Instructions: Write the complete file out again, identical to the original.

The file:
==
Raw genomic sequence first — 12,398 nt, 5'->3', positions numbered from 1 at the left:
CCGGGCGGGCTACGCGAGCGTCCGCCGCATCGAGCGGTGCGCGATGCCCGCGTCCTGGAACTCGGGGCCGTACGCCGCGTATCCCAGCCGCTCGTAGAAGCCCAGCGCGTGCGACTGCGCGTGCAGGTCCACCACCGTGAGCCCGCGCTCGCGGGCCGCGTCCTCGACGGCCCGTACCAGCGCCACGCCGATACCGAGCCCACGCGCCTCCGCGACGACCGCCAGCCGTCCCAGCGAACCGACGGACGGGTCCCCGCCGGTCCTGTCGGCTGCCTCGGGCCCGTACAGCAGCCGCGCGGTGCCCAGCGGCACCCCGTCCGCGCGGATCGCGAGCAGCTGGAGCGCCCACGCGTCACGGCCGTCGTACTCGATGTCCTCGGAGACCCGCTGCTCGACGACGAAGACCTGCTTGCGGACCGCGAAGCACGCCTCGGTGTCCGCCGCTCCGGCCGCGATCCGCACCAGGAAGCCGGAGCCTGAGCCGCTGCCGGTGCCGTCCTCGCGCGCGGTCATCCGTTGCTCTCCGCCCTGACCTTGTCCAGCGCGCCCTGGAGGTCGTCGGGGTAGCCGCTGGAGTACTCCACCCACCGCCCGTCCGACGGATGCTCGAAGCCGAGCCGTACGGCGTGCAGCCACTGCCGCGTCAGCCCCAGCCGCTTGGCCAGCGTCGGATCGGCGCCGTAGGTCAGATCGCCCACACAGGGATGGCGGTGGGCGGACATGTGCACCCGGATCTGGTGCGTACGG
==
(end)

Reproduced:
Raw genomic sequence first — 12,398 nt, 5'->3', positions numbered from 1 at the left:
CCGGGCGGGCTACGCGAGCGTCCGCCGCATCGAGCGGTGCGCGATGCCCGCGTCCTGGAACTCGGGGCCGTACGCCGCGTATCCCAGCCGCTCGTAGAAGCCCAGCGCGTGCGACTGCGCGTGCAGGTCCACCACCGTGAGCCCGCGCTCGCGGGCCGCGTCCTCGACGGCCCGTACCAGCGCCACGCCGATACCGAGCCCACGCGCCTCCGCGACGACCGCCAGCCGTCCCAGCGAACCGACGGACGGGTCCCCGCCGGTCCTGTCGGCTGCCTCGGGCCCGTACAGCAGCCGCGCGGTGCCCAGCGGCACCCCGTCCGCGCGGATCGCGAGCAGCTGGAGCGCCCACGCGTCACGGCCGTCGTACTCGATGTCCTCGGAGACCCGCTGCTCGACGACGAAGACCTGCTTGCGGACCGCGAAGCACGCCTCGGTGTCCGCCGCTCCGGCCGCGATCCGCACCAGGAAGCCGGAGCCTGAGCCGCTGCCGGTGCCGTCCTCGCGCGCGGTCATCCGTTGCTCTCCGCCCTGACCTTGTCCAGCGCGCCCTGGAGGTCGTCGGGGTAGCCGCTGGAGTACTCCACCCACCGCCCGTCCGACGGATGCTCGAAGCCGAGCCGTACGGCGTGCAGCCACTGCCGCGTCAGCCCCAGCCGCTTGGCCAGCGTCGGATCGGCGCCGTAGGTCAGATCGCCCACACAGGGATGGCGGTGGGCGGACATGTGCACCCGGATCTGGTGCGTACGG